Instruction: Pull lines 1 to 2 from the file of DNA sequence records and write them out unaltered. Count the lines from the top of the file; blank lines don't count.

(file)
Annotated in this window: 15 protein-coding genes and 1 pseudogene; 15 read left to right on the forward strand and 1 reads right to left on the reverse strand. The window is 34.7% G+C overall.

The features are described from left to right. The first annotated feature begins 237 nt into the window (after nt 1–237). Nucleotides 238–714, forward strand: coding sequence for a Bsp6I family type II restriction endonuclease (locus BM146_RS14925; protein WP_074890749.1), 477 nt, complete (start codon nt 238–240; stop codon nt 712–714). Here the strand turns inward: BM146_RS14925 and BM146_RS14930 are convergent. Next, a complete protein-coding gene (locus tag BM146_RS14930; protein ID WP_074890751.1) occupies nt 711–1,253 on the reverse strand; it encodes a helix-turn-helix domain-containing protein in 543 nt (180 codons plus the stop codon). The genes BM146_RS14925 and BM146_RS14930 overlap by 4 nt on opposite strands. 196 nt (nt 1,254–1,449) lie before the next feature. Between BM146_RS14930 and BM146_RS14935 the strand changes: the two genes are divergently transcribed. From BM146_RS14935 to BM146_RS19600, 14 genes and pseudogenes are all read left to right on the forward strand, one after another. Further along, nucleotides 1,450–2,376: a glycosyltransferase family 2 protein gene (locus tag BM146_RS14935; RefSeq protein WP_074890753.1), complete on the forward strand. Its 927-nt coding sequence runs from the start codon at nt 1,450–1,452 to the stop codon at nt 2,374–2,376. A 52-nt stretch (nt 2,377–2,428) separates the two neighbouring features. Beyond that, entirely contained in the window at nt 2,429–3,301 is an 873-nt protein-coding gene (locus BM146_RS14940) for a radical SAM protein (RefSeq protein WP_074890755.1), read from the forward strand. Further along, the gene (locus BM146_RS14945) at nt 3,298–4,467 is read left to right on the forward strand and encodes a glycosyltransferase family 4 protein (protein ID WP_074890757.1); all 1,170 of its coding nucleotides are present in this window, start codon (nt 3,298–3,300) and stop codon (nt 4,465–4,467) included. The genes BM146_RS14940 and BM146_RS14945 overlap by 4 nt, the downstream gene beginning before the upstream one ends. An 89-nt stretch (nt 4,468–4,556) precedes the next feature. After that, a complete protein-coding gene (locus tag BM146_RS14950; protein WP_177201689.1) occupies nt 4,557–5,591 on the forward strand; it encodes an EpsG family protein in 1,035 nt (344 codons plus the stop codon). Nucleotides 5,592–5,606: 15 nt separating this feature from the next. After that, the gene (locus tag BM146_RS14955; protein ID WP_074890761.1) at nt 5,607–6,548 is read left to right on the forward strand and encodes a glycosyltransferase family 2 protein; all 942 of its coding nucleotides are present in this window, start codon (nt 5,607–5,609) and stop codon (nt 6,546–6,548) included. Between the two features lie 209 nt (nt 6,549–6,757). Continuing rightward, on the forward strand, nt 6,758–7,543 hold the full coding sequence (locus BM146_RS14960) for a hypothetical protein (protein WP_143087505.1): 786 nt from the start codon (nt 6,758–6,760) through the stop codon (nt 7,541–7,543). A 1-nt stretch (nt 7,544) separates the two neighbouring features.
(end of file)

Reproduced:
Annotated in this window: 15 protein-coding genes and 1 pseudogene; 15 read left to right on the forward strand and 1 reads right to left on the reverse strand. The window is 34.7% G+C overall.

The features are described from left to right. The first annotated feature begins 237 nt into the window (after nt 1–237). Nucleotides 238–714, forward strand: coding sequence for a Bsp6I family type II restriction endonuclease (locus BM146_RS14925; protein WP_074890749.1), 477 nt, complete (start codon nt 238–240; stop codon nt 712–714). Here the strand turns inward: BM146_RS14925 and BM146_RS14930 are convergent. Next, a complete protein-coding gene (locus tag BM146_RS14930; protein ID WP_074890751.1) occupies nt 711–1,253 on the reverse strand; it encodes a helix-turn-helix domain-containing protein in 543 nt (180 codons plus the stop codon). The genes BM146_RS14925 and BM146_RS14930 overlap by 4 nt on opposite strands. 196 nt (nt 1,254–1,449) lie before the next feature. Between BM146_RS14930 and BM146_RS14935 the strand changes: the two genes are divergently transcribed. From BM146_RS14935 to BM146_RS19600, 14 genes and pseudogenes are all read left to right on the forward strand, one after another. Further along, nucleotides 1,450–2,376: a glycosyltransferase family 2 protein gene (locus tag BM146_RS14935; RefSeq protein WP_074890753.1), complete on the forward strand. Its 927-nt coding sequence runs from the start codon at nt 1,450–1,452 to the stop codon at nt 2,374–2,376. A 52-nt stretch (nt 2,377–2,428) separates the two neighbouring features. Beyond that, entirely contained in the window at nt 2,429–3,301 is an 873-nt protein-coding gene (locus BM146_RS14940) for a radical SAM protein (RefSeq protein WP_074890755.1), read from the forward strand. Further along, the gene (locus BM146_RS14945) at nt 3,298–4,467 is read left to right on the forward strand and encodes a glycosyltransferase family 4 protein (protein ID WP_074890757.1); all 1,170 of its coding nucleotides are present in this window, start codon (nt 3,298–3,300) and stop codon (nt 4,465–4,467) included. The genes BM146_RS14940 and BM146_RS14945 overlap by 4 nt, the downstream gene beginning before the upstream one ends. An 89-nt stretch (nt 4,468–4,556) precedes the next feature. After that, a complete protein-coding gene (locus tag BM146_RS14950; protein WP_177201689.1) occupies nt 4,557–5,591 on the forward strand; it encodes an EpsG family protein in 1,035 nt (344 codons plus the stop codon). Nucleotides 5,592–5,606: 15 nt separating this feature from the next. After that, the gene (locus tag BM146_RS14955; protein ID WP_074890761.1) at nt 5,607–6,548 is read left to right on the forward strand and encodes a glycosyltransferase family 2 protein; all 942 of its coding nucleotides are present in this window, start codon (nt 5,607–5,609) and stop codon (nt 6,546–6,548) included. Between the two features lie 209 nt (nt 6,549–6,757). Continuing rightward, on the forward strand, nt 6,758–7,543 hold the full coding sequence (locus BM146_RS14960) for a hypothetical protein (protein WP_143087505.1): 786 nt from the start codon (nt 6,758–6,760) through the stop codon (nt 7,541–7,543). A 1-nt stretch (nt 7,544) separates the two neighbouring features.